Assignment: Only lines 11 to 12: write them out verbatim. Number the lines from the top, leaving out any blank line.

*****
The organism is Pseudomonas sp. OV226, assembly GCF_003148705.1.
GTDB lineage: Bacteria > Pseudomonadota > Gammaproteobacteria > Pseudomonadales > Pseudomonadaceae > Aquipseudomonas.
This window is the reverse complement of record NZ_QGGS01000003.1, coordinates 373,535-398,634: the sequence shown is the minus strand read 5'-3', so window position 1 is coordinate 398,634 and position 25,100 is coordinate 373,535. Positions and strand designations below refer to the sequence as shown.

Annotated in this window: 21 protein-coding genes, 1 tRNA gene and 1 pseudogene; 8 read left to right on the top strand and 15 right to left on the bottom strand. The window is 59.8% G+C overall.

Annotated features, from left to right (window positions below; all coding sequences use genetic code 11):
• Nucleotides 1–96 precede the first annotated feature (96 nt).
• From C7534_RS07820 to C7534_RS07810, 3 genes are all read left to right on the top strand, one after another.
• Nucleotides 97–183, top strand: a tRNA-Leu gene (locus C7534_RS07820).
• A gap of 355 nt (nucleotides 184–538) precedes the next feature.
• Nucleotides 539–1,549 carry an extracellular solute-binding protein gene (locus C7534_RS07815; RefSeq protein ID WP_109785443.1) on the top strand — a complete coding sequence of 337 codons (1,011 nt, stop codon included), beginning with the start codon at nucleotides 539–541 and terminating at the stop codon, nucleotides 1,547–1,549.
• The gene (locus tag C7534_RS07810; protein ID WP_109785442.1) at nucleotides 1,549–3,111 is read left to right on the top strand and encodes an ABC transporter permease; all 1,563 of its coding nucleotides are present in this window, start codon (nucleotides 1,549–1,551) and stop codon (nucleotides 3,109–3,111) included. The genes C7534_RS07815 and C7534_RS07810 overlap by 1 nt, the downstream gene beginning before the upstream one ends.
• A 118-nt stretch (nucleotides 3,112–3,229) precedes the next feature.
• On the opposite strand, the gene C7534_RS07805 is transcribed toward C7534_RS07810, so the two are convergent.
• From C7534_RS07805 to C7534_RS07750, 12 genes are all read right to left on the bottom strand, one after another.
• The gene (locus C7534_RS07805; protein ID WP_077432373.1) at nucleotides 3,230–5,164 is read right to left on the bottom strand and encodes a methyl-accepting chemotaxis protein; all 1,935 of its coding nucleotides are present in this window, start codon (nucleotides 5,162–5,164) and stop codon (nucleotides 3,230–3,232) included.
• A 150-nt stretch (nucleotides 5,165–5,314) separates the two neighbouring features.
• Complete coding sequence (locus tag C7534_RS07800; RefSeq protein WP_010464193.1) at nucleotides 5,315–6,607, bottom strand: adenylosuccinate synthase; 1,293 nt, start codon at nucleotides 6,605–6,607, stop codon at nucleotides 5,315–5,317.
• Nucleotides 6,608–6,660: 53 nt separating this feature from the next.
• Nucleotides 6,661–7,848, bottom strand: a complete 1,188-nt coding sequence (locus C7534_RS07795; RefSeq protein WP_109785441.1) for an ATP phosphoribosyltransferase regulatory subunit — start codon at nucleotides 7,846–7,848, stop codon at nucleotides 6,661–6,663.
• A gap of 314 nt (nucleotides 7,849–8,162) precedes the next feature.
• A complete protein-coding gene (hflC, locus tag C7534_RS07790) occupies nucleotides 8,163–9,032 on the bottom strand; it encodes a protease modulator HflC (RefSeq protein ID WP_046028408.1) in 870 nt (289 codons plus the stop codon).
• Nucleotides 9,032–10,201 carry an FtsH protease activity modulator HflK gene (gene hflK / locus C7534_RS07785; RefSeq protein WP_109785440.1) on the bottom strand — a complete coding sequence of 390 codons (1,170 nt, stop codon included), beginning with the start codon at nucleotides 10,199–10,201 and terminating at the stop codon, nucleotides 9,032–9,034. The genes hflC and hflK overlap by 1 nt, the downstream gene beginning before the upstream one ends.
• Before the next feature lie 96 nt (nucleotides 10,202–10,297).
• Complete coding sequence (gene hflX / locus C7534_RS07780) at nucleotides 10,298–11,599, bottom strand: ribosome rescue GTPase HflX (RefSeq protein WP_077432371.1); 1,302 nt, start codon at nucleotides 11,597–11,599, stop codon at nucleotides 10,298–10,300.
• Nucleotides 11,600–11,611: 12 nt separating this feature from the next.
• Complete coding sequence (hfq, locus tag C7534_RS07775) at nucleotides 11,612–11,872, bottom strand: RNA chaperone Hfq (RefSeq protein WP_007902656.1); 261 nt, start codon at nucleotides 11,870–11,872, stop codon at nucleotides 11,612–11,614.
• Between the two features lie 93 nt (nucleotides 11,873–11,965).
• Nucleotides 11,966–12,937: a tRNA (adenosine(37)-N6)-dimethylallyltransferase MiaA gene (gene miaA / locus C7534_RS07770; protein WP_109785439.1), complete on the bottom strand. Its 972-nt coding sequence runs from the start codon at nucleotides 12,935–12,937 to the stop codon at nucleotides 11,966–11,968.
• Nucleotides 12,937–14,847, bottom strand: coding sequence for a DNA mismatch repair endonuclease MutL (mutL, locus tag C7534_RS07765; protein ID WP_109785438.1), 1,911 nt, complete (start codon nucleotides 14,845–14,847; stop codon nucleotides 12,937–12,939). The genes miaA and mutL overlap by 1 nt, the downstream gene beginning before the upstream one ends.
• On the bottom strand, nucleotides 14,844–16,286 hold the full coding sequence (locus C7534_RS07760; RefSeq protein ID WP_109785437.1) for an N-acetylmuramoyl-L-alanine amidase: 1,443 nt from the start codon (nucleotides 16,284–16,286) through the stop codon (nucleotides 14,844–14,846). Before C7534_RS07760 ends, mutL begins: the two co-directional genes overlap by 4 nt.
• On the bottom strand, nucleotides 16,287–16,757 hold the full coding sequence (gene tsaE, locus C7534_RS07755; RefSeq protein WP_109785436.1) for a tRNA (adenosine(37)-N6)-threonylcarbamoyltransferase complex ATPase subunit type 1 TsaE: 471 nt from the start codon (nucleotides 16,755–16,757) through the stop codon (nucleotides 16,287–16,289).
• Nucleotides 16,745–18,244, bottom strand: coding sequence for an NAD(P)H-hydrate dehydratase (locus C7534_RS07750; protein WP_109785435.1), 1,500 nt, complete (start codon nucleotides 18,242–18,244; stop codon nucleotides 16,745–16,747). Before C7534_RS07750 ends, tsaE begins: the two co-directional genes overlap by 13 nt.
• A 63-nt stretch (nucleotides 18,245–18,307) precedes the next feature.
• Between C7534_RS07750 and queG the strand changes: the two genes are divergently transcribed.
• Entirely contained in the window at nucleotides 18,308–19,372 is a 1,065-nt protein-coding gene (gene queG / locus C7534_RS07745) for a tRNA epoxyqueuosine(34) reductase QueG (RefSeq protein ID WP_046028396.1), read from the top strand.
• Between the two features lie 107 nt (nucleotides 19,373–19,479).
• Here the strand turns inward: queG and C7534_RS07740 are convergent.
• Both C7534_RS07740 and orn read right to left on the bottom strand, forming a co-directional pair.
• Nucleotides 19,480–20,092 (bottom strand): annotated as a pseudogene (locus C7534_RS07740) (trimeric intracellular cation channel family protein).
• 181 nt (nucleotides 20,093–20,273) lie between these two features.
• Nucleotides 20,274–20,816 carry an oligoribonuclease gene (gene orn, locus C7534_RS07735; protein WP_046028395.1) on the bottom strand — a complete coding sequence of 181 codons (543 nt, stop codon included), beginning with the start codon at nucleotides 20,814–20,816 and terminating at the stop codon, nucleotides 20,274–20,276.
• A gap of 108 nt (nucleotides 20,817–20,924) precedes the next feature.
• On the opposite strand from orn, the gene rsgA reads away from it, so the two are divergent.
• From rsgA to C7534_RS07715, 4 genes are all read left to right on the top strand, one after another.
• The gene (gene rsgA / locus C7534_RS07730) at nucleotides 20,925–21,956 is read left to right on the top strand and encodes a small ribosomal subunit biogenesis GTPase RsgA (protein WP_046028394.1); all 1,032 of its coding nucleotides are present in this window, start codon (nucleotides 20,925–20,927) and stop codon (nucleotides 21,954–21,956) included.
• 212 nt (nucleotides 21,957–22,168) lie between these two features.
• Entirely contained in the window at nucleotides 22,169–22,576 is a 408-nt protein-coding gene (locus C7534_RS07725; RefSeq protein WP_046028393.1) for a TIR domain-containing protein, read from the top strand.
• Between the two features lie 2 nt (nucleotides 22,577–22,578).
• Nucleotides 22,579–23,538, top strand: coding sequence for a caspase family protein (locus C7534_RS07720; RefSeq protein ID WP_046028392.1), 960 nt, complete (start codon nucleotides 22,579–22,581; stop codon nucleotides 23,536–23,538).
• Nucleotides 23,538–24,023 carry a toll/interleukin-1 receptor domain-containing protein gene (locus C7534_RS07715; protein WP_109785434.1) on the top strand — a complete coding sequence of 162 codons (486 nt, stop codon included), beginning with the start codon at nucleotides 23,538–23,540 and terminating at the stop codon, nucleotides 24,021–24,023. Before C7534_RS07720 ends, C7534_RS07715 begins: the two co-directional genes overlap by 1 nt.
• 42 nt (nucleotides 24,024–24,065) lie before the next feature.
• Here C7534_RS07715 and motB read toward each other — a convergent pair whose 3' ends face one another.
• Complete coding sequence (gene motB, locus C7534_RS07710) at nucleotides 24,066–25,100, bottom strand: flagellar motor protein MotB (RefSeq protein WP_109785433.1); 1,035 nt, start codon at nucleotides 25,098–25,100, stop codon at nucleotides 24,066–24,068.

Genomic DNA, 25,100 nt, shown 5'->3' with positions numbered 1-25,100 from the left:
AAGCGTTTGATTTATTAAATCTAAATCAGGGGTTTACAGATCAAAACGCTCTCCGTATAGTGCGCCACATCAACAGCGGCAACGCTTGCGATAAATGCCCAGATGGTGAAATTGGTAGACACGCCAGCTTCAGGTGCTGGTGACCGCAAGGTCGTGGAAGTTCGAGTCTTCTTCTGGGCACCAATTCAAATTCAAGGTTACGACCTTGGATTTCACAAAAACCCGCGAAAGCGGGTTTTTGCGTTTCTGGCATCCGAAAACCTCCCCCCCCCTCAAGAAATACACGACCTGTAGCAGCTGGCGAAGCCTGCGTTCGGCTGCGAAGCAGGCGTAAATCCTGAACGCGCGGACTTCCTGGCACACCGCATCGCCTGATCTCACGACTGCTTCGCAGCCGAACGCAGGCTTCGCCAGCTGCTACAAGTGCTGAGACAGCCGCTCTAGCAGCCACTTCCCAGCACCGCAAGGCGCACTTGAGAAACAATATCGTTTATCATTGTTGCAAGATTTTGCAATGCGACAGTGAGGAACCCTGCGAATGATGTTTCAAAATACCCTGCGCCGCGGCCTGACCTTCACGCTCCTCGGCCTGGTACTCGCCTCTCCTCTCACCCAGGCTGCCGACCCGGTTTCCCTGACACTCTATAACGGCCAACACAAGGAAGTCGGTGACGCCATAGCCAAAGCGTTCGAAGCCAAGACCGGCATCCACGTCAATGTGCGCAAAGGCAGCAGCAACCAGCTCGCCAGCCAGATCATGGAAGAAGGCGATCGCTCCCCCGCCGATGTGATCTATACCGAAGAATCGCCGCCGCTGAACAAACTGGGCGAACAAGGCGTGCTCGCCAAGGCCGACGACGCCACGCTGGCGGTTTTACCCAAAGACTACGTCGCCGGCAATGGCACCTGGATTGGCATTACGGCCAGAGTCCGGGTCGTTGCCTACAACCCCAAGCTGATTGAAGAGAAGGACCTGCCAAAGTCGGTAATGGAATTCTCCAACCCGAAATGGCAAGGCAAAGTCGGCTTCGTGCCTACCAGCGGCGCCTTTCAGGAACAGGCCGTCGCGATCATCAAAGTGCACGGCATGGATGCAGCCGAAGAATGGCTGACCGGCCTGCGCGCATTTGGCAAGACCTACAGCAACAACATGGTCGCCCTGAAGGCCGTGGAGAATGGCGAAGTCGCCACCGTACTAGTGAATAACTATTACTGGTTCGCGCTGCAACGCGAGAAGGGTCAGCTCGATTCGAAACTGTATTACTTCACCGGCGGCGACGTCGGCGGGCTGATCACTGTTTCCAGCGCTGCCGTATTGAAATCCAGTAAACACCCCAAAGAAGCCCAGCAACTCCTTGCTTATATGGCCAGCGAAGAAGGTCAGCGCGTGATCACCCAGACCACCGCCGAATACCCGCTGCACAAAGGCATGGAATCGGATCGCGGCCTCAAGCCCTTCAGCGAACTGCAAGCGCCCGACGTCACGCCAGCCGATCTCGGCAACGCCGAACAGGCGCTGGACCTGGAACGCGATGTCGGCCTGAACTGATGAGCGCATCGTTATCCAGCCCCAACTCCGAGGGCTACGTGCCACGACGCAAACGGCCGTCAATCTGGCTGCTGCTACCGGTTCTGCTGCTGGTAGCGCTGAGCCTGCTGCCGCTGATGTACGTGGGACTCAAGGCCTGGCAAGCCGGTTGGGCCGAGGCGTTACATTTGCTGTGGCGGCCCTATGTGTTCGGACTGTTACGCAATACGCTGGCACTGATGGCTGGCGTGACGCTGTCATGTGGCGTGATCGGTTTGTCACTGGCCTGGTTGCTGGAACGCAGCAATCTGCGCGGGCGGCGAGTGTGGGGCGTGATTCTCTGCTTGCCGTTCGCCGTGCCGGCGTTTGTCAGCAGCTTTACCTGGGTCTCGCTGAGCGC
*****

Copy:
• The gene (locus tag C7534_RS07810; protein ID WP_109785442.1) at nucleotides 1,549–3,111 is read left to right on the top strand and encodes an ABC transporter permease; all 1,563 of its coding nucleotides are present in this window, start codon (nucleotides 1,549–1,551) and stop codon (nucleotides 3,109–3,111) included. The genes C7534_RS07815 and C7534_RS07810 overlap by 1 nt, the downstream gene beginning before the upstream one ends.
• A 118-nt stretch (nucleotides 3,112–3,229) precedes the next feature.